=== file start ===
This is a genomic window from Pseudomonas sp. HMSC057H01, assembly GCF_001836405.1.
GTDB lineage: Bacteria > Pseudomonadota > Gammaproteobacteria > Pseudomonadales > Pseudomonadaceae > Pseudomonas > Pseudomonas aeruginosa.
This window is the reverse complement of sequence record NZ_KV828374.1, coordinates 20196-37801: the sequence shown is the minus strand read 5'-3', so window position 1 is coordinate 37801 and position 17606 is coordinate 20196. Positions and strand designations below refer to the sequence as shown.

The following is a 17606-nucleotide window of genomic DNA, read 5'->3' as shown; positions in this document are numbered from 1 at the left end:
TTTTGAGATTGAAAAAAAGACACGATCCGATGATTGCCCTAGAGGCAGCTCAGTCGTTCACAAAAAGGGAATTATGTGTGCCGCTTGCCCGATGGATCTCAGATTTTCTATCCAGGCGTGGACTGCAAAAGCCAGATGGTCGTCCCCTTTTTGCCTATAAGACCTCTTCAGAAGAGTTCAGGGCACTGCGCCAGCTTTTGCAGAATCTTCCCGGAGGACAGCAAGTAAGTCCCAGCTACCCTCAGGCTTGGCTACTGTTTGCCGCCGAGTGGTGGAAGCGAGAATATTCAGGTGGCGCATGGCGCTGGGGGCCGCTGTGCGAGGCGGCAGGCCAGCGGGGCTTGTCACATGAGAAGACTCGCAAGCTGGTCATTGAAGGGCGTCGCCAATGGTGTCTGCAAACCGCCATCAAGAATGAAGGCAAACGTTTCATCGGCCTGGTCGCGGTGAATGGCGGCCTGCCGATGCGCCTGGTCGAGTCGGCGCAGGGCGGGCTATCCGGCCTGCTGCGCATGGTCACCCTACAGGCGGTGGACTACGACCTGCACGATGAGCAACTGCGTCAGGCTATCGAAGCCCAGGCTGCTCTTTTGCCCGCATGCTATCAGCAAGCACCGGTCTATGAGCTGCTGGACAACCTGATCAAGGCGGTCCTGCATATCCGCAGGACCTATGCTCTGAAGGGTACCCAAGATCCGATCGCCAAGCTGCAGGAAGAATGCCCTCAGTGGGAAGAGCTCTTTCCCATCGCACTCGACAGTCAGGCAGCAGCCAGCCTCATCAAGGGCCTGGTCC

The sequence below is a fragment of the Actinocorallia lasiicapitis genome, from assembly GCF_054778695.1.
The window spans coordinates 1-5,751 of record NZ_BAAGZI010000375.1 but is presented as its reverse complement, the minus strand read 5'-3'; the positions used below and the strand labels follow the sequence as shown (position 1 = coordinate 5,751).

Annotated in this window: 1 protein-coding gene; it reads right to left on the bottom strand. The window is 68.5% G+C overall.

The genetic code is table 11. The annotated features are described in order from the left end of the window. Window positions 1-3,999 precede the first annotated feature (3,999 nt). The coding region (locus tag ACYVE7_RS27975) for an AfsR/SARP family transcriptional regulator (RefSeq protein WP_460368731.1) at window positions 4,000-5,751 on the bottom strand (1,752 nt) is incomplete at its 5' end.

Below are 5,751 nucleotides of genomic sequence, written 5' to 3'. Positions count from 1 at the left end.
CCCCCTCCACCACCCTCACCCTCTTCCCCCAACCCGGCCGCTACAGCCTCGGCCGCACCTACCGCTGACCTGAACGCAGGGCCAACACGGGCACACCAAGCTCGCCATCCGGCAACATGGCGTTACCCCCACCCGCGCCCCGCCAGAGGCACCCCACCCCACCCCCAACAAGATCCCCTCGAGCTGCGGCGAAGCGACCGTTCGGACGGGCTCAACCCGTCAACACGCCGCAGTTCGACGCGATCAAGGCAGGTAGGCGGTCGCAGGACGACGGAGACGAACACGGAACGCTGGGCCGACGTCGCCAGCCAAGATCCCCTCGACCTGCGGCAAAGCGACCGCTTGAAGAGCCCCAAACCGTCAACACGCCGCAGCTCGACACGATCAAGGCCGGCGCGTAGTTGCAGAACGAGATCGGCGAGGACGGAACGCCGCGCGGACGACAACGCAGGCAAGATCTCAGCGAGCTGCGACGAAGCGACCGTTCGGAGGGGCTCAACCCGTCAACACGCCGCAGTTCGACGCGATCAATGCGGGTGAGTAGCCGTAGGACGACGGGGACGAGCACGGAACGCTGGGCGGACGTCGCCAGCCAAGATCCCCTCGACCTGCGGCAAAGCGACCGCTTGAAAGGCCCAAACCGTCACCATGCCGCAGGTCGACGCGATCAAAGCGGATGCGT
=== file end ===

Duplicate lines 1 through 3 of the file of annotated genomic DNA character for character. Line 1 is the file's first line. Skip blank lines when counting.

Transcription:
This is a genomic window from Pseudomonas sp. HMSC057H01, assembly GCF_001836405.1.
GTDB lineage: Bacteria > Pseudomonadota > Gammaproteobacteria > Pseudomonadales > Pseudomonadaceae > Pseudomonas > Pseudomonas aeruginosa.
This window is the reverse complement of sequence record NZ_KV828374.1, coordinates 20196-37801: the sequence shown is the minus strand read 5'-3', so window position 1 is coordinate 37801 and position 17606 is coordinate 20196. Positions and strand designations below refer to the sequence as shown.